And speaking of impaired judgment, there is the George W. Bush cocaine issue. The Republican front-runner for the presidency seemingly went beyond the traditional lab-coated politician's drug "experimentation" and entered the fully-inhaled stage. His parents and others have made it fairly clear that for quite some time, the "W" stood for "Whoo-EEEE!" A glance at the photos of his days of youthful indiscretion bring to mind Grateful Dead concerts, not Pablo Casals. Mr. Bush has been chided by Alan Dershowitz for boasting of his fidelity while basking in silence on drug use, the latter being illegal, something that now vexes the good professor despite his aversion to such during Monica cable appearances.

While W has handled the drug issue poorly, baby boomer presidential candidates have permanently lowered the stature of the office. There are far too many reformed druggies and ROTC brats from the sixties. While a lifetime of purity and integrity now seem beyond the reach of the culturally elite, Americans still demand assurance that candidates have grown up, that the coke-head days are over, and repentance has spawned warnings to the new generation. The continuing angst among friends and foes of Bill Clinton is that no one, not even his wife as she blames strong women for his problem (big apology to Anne Heche and Ellen DeGeneres), truly believes that the sophomoric behavior is behind him. Indeed, Patrick Anderson's new book, Bill and Hillary, reveals Clinton gloated with glee when Bob Livingston left office.

Herein lies the George W distinction. He has sewed his wild oats, but he ain't leaving the stable no more. Hence, his disclosure about his honorable marriage -- evidence he has grown up. His message should be human frailty overcome by acknowledgment and self-conquest. Gary Hart was ousted because he was engaged in monkey business as he campaigned. Newt has a way to go to adulthood and Mr. Clinton will not make it there in this life. George W is moving in the right direction. His acknowledgment needs work.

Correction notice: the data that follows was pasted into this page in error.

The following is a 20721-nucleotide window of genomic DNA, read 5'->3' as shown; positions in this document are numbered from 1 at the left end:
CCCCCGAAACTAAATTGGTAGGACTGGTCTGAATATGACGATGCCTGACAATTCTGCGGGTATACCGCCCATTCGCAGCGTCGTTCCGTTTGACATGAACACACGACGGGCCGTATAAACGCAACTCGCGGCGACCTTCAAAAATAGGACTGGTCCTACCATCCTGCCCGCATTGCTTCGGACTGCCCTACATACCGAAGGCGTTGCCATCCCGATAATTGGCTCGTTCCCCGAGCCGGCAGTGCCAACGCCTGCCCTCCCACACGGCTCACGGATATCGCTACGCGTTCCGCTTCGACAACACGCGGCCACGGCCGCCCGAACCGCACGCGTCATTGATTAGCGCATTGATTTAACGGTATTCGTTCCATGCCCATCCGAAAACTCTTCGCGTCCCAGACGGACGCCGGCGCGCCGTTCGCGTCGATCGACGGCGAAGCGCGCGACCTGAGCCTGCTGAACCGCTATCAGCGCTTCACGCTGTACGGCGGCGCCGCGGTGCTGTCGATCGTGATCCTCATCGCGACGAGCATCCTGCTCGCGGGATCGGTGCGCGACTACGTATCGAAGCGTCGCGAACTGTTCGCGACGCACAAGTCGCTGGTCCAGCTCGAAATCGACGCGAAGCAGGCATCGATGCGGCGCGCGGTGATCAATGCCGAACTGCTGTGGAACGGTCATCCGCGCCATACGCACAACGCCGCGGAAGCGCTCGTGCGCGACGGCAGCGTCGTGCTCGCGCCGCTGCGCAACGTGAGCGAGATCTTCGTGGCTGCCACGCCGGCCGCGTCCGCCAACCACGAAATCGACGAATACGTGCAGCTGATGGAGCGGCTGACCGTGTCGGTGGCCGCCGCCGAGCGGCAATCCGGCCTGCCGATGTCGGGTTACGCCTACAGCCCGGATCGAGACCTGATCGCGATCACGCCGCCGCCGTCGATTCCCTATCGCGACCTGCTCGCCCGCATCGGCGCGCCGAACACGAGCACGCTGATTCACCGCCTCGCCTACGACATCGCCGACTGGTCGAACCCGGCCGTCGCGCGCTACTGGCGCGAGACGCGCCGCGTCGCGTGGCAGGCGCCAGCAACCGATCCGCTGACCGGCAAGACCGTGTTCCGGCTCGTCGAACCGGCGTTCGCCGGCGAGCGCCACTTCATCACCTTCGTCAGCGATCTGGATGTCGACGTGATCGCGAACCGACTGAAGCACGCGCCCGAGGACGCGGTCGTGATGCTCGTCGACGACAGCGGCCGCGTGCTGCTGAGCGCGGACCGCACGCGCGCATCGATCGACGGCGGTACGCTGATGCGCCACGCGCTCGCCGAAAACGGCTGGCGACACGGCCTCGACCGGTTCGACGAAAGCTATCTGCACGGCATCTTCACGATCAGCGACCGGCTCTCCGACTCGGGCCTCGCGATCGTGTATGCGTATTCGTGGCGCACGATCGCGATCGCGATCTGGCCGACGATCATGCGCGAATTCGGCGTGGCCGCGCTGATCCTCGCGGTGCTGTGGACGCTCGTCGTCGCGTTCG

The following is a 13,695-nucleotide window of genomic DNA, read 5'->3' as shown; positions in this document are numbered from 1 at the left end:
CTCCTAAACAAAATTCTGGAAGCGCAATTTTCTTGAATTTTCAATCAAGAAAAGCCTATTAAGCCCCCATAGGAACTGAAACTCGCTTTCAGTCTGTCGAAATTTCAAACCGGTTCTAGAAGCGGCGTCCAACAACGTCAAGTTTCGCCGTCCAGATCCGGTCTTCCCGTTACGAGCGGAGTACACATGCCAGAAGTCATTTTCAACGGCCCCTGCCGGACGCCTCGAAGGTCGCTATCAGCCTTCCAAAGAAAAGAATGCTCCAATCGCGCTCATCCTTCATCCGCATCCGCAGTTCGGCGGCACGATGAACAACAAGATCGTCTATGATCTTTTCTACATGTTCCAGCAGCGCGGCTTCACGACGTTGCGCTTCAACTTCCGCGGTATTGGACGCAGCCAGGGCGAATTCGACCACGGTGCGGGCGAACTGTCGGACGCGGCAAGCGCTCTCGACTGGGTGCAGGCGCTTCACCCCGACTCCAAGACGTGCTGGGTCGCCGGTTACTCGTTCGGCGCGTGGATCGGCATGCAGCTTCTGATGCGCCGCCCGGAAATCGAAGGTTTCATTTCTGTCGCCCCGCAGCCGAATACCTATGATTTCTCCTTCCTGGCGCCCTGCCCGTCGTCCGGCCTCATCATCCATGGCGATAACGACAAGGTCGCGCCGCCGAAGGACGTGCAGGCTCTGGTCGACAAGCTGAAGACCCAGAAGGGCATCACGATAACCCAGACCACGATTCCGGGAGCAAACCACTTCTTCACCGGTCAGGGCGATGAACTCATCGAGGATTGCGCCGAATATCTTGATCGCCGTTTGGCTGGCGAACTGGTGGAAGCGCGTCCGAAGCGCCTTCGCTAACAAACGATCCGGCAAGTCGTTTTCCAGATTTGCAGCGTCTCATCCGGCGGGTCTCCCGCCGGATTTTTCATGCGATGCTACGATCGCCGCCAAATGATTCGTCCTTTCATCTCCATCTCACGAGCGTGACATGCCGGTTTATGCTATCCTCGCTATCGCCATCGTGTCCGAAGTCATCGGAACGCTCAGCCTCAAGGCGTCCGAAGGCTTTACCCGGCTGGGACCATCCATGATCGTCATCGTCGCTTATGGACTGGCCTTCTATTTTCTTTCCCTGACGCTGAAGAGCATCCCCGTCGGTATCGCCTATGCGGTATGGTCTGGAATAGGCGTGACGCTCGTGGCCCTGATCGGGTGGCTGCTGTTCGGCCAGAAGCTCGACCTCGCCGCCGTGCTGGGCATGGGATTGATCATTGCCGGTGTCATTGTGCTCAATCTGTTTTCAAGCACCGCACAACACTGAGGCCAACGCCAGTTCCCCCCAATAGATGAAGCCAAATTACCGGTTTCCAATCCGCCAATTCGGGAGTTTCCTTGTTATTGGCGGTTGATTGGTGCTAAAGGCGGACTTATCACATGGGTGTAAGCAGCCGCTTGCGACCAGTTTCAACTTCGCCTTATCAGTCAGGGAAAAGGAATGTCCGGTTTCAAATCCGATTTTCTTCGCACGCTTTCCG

Privacy is a contrived baby boomer cop-out, in 60's jargon. The measure of character has never been as facile as "yea" or "nay," and it must include evolution. There are stages of character construction. George W is at the inspection stage the building is complete, and while there were mistakes during the project, the building seems sound and ready for public access.

Gingrich, Clinton, Hart and others are ousted for they languish at the foundation stage, confused about plans, directions and even the height to which they will grow.

JWR contributor Marianne M. Jennings is a professor of legal and ethical studies at Arizona State University. Send your comments to her by clicking here.


08/17/99: In defense of Boy Scouts and judgment
08/10/99: Ruining the finest health care system in the world
08/03/99: Nihilism and politics: ethics on the lam
07/26/99: Of women, soccer and removed jerseys
07/23/99: Not in despair, a mere mortal doing just fine
07/20/99: "Why me?" How about "Why us?"
07/13/99: Bunk, junk & juries
07/06/99: An Amish woman in a Victoria's Secret store
06/30/99: That intellectually embarrassing Second Amendment
06/24/99: Patricia Ireland eat your heart out --- but check out the recipe in 'women's mags' first
06/22/99: Dems and the Creator coup
06/17/99: True courage is more than just admitting troubles

©1999, Marianne M. Jennings